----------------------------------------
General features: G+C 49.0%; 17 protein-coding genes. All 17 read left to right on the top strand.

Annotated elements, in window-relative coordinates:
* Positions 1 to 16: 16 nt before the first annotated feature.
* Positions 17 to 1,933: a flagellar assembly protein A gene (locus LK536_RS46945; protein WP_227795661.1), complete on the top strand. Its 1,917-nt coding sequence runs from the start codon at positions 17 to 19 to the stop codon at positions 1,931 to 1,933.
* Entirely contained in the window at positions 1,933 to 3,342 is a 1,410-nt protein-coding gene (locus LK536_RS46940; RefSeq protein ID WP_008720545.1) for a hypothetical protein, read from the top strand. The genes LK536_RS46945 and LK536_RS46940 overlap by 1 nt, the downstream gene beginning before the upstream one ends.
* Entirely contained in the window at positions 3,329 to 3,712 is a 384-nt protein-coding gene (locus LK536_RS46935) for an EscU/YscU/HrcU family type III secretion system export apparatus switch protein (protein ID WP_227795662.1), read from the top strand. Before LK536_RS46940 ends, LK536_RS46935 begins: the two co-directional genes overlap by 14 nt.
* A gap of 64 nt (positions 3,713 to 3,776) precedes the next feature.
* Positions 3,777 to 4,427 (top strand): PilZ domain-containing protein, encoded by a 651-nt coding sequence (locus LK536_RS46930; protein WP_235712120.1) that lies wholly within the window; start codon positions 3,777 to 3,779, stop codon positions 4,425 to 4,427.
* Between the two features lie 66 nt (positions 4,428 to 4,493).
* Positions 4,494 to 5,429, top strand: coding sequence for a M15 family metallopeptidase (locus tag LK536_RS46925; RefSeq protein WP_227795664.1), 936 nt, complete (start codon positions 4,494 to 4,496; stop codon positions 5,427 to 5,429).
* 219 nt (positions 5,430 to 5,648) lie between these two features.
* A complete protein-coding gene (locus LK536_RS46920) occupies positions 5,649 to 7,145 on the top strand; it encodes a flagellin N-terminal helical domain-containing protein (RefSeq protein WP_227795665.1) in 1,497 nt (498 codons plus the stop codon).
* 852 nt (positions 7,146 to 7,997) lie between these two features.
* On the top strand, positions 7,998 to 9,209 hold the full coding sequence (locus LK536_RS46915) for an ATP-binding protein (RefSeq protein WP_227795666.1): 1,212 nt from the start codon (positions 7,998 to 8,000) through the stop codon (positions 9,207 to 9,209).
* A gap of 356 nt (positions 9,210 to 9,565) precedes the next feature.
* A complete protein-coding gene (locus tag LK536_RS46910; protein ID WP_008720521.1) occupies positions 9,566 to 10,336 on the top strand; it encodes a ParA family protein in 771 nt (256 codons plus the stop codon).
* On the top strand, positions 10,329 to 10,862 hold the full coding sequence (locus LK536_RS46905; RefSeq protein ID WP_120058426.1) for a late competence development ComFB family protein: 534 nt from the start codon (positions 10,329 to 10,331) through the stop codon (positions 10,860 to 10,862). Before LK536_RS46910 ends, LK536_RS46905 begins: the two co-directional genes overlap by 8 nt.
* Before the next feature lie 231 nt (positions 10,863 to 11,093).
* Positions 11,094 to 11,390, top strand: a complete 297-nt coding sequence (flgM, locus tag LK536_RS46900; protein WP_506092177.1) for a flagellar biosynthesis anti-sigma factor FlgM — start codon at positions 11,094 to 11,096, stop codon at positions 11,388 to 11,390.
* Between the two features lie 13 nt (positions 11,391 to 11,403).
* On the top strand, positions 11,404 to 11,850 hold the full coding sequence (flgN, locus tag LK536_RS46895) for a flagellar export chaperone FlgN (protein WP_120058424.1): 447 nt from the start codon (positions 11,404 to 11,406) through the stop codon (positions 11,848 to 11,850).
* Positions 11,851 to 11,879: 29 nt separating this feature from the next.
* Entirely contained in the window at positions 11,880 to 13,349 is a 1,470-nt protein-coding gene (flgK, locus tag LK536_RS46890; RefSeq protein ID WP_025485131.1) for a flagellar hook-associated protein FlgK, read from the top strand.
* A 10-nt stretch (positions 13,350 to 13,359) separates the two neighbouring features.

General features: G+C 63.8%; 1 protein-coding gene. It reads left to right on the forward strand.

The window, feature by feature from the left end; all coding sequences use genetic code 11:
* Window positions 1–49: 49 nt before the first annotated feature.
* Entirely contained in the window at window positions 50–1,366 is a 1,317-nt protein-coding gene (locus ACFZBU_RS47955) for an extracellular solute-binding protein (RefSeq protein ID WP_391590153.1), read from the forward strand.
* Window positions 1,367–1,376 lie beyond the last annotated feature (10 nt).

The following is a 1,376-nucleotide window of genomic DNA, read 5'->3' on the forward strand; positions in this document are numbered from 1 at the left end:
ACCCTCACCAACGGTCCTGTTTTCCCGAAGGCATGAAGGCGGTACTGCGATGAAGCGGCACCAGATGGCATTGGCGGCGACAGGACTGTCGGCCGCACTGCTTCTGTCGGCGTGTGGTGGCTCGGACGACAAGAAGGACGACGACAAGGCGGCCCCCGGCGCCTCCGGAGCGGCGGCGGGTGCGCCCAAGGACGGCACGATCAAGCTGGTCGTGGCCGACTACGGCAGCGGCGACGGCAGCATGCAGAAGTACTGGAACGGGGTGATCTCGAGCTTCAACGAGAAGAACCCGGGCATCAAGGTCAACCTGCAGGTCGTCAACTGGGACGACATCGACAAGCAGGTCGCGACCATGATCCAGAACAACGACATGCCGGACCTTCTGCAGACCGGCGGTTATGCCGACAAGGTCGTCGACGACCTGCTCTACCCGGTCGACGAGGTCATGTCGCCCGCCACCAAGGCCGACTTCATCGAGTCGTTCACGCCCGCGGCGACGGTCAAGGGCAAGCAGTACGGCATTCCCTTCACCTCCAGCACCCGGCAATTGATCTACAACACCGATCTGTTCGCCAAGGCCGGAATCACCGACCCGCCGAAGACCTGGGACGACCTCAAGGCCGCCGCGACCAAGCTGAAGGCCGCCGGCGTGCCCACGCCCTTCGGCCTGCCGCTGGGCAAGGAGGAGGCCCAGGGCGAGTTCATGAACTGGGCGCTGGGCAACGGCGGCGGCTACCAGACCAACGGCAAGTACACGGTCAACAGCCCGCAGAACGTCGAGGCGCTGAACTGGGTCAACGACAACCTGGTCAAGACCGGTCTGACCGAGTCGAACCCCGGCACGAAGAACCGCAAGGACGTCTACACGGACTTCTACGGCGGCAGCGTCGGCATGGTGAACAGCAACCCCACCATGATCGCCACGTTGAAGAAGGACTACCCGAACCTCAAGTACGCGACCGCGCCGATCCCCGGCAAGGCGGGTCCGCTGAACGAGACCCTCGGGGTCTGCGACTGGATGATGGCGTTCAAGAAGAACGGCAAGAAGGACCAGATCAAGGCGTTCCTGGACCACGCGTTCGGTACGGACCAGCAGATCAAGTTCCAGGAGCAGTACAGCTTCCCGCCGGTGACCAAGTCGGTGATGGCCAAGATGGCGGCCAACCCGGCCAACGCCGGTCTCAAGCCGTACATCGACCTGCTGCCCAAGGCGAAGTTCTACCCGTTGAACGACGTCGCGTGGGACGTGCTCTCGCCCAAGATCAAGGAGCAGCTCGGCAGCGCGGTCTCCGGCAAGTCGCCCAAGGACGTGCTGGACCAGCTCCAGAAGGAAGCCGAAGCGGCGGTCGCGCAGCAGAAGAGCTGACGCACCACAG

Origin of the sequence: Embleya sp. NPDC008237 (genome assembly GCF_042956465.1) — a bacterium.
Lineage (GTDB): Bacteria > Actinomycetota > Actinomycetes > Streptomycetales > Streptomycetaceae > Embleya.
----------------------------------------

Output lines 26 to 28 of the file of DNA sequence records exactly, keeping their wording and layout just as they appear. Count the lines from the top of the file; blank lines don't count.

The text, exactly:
The window, feature by feature from the left end; all coding sequences use genetic code 11:
* Window positions 1–49: 49 nt before the first annotated feature.
* Entirely contained in the window at window positions 50–1,366 is a 1,317-nt protein-coding gene (locus ACFZBU_RS47955) for an extracellular solute-binding protein (RefSeq protein ID WP_391590153.1), read from the forward strand.